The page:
Congratulations! You’re now responsible for a toddler—a rewarding time of life for all parties involved. In the next year, you will be seeing some amazing development. The right diet is important, as you move from breast milk or formula to a range of tastes for your little one to experiment with. You will find that you may need to periodically discuss nutrition with your little one’s doctors to ensure there’s a good balance of good fats, protein, iron, vitamins and DHA to keep the brain and body growing at a healthy rate.

Now learn what to look forward to in brain growth and skill development between the ages and 1 and 2 years.

Between the ages of 1 and 2, your child may:

  • Start to walk unaided (usually 11-18 months)
  • Start to crawl upstairs (12-15 months)
  • Begin feeding themselves with a spoon (15-18 months)
  • Assist with dressing themselves (15 months)
  • Know 4-6 words (15 months)
  • Make some animal sounds (15 months)
  • Begin having tantrums (15-18 months)
  • Be able to play alone for short periods (18 months)
  • Know certain body parts (18 months)
  • Start to show hand preference (18 months)
  • Enjoy helping with household tasks (18 months)
  • Climb into a chair to sit (18 months)
  • Point to and name objects (18 months)
  • Resist sharing toys (2 years)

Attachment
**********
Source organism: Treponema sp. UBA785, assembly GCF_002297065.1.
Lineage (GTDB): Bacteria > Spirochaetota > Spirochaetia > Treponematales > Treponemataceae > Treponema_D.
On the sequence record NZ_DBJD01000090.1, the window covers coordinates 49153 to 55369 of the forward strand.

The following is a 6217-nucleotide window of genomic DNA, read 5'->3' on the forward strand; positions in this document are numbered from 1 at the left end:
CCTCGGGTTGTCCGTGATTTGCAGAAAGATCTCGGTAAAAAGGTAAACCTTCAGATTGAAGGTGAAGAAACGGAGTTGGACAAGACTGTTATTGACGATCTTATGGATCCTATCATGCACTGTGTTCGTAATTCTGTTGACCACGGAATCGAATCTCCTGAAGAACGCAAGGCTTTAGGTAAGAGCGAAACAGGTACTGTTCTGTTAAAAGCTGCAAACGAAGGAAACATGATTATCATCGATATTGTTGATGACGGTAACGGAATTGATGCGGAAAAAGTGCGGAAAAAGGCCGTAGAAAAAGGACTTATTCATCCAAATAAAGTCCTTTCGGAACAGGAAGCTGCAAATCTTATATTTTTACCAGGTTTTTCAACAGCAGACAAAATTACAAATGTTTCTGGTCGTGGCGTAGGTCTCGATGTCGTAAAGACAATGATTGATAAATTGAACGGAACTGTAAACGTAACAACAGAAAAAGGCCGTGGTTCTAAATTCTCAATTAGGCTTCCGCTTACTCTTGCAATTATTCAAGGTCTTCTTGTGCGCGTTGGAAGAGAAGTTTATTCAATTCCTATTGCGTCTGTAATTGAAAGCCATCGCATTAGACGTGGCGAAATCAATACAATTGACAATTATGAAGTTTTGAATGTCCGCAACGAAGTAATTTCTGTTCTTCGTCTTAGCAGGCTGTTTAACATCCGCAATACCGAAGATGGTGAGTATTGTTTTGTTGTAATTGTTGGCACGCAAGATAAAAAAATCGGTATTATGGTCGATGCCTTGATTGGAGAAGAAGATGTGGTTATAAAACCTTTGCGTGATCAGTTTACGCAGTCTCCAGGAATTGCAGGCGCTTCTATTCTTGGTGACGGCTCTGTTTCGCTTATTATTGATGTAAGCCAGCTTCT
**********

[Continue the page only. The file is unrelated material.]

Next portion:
• Be able to run (2 years)

Beyond these brain development milestones, your little one will develop a little personality, one that needs to be stimulated socially and physically. These handy tools and resources can help ensure your toddler gets to experience more of the joys and wonders of learning about the people and world while growing into a little version of you.

All information on Enfamil, including but not limited to information about health, medical conditions, and nutrition, is intended for your general knowledge and is not a substitute for a healthcare professional's medical identification, advice, or management for specific medical conditions. You should seek medical care and consult your doctor or pediatrician for any specific health or nutrition issues. Never disregard professional medical advice or delay seeking medical treatment, care, or help because of information you have read on Enfamil.